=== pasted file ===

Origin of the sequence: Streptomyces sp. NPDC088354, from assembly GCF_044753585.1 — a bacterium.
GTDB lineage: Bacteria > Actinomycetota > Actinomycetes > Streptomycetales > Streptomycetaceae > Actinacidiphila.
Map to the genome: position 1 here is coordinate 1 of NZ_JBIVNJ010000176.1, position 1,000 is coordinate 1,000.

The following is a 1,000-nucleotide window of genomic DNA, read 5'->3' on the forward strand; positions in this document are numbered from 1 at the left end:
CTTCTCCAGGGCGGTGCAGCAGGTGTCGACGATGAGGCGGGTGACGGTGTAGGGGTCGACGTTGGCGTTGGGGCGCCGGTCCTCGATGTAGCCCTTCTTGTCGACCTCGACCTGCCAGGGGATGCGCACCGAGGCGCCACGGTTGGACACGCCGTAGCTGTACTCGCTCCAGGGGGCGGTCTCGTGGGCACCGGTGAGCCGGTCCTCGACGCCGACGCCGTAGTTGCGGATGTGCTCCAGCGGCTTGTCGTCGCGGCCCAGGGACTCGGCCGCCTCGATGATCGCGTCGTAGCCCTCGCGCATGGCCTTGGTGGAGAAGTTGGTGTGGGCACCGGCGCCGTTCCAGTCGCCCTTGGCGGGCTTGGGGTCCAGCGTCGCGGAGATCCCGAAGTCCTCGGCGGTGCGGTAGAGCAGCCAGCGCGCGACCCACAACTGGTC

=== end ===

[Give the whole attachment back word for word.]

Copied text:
Origin of the sequence: Streptomyces sp. NPDC088354, from assembly GCF_044753585.1 — a bacterium.
GTDB lineage: Bacteria > Actinomycetota > Actinomycetes > Streptomycetales > Streptomycetaceae > Actinacidiphila.
Map to the genome: position 1 here is coordinate 1 of NZ_JBIVNJ010000176.1, position 1,000 is coordinate 1,000.

The following is a 1,000-nucleotide window of genomic DNA, read 5'->3' on the forward strand; positions in this document are numbered from 1 at the left end:
CTTCTCCAGGGCGGTGCAGCAGGTGTCGACGATGAGGCGGGTGACGGTGTAGGGGTCGACGTTGGCGTTGGGGCGCCGGTCCTCGATGTAGCCCTTCTTGTCGACCTCGACCTGCCAGGGGATGCGCACCGAGGCGCCACGGTTGGACACGCCGTAGCTGTACTCGCTCCAGGGGGCGGTCTCGTGGGCACCGGTGAGCCGGTCCTCGACGCCGACGCCGTAGTTGCGGATGTGCTCCAGCGGCTTGTCGTCGCGGCCCAGGGACTCGGCCGCCTCGATGATCGCGTCGTAGCCCTCGCGCATGGCCTTGGTGGAGAAGTTGGTGTGGGCACCGGCGCCGTTCCAGTCGCCCTTGGCGGGCTTGGGGTCCAGCGTCGCGGAGATCCCGAAGTCCTCGGCGGTGCGGTAGAGCAGCCAGCGCGCGACCCACAACTGGTC